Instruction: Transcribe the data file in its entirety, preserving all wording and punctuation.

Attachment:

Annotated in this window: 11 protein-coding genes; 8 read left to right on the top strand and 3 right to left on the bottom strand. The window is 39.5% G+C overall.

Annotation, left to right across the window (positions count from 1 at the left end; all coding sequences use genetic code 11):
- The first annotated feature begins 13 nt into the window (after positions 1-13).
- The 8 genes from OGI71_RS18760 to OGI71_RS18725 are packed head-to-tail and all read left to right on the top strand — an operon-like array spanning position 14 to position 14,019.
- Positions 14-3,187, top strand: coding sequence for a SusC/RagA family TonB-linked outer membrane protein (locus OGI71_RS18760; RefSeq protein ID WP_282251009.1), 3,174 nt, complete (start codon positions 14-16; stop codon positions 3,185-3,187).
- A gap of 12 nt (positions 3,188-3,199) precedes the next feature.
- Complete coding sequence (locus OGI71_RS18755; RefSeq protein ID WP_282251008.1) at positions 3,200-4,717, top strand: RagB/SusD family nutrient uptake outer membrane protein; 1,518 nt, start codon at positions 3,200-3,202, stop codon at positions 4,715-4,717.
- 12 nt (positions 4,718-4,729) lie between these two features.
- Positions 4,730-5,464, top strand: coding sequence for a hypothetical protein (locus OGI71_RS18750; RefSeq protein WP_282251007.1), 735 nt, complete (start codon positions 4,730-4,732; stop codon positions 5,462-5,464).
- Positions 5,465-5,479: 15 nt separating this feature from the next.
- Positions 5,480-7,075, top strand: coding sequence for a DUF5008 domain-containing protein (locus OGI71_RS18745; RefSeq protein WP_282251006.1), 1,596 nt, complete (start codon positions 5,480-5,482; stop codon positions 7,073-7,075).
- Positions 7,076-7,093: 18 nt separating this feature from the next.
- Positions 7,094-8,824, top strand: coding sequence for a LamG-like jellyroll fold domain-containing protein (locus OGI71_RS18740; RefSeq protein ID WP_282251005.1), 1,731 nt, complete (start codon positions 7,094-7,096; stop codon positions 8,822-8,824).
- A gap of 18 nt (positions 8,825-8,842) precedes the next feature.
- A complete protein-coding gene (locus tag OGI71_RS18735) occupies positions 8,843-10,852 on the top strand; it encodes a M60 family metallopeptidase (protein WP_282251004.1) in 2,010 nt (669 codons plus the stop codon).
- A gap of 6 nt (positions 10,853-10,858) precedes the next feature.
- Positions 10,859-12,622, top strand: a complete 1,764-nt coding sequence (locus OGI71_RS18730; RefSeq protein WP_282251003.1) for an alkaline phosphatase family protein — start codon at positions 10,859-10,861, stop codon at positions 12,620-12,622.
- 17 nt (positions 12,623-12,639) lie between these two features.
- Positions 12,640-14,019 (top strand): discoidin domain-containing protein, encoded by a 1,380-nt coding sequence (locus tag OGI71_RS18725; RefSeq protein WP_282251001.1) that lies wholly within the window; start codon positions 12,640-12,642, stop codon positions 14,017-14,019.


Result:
Annotated in this window: 11 protein-coding genes; 8 read left to right on the top strand and 3 right to left on the bottom strand. The window is 39.5% G+C overall.

Annotation, left to right across the window (positions count from 1 at the left end; all coding sequences use genetic code 11):
- The first annotated feature begins 13 nt into the window (after positions 1-13).
- The 8 genes from OGI71_RS18760 to OGI71_RS18725 are packed head-to-tail and all read left to right on the top strand — an operon-like array spanning position 14 to position 14,019.
- Positions 14-3,187, top strand: coding sequence for a SusC/RagA family TonB-linked outer membrane protein (locus OGI71_RS18760; RefSeq protein ID WP_282251009.1), 3,174 nt, complete (start codon positions 14-16; stop codon positions 3,185-3,187).
- A gap of 12 nt (positions 3,188-3,199) precedes the next feature.
- Complete coding sequence (locus OGI71_RS18755; RefSeq protein ID WP_282251008.1) at positions 3,200-4,717, top strand: RagB/SusD family nutrient uptake outer membrane protein; 1,518 nt, start codon at positions 3,200-3,202, stop codon at positions 4,715-4,717.
- 12 nt (positions 4,718-4,729) lie between these two features.
- Positions 4,730-5,464, top strand: coding sequence for a hypothetical protein (locus OGI71_RS18750; RefSeq protein WP_282251007.1), 735 nt, complete (start codon positions 4,730-4,732; stop codon positions 5,462-5,464).
- Positions 5,465-5,479: 15 nt separating this feature from the next.
- Positions 5,480-7,075, top strand: coding sequence for a DUF5008 domain-containing protein (locus OGI71_RS18745; RefSeq protein WP_282251006.1), 1,596 nt, complete (start codon positions 5,480-5,482; stop codon positions 7,073-7,075).
- Positions 7,076-7,093: 18 nt separating this feature from the next.
- Positions 7,094-8,824, top strand: coding sequence for a LamG-like jellyroll fold domain-containing protein (locus OGI71_RS18740; RefSeq protein ID WP_282251005.1), 1,731 nt, complete (start codon positions 7,094-7,096; stop codon positions 8,822-8,824).
- A gap of 18 nt (positions 8,825-8,842) precedes the next feature.
- A complete protein-coding gene (locus tag OGI71_RS18735) occupies positions 8,843-10,852 on the top strand; it encodes a M60 family metallopeptidase (protein WP_282251004.1) in 2,010 nt (669 codons plus the stop codon).
- A gap of 6 nt (positions 10,853-10,858) precedes the next feature.
- Positions 10,859-12,622, top strand: a complete 1,764-nt coding sequence (locus OGI71_RS18730; RefSeq protein WP_282251003.1) for an alkaline phosphatase family protein — start codon at positions 10,859-10,861, stop codon at positions 12,620-12,622.
- 17 nt (positions 12,623-12,639) lie between these two features.
- Positions 12,640-14,019 (top strand): discoidin domain-containing protein, encoded by a 1,380-nt coding sequence (locus tag OGI71_RS18725; RefSeq protein WP_282251001.1) that lies wholly within the window; start codon positions 12,640-12,642, stop codon positions 14,017-14,019.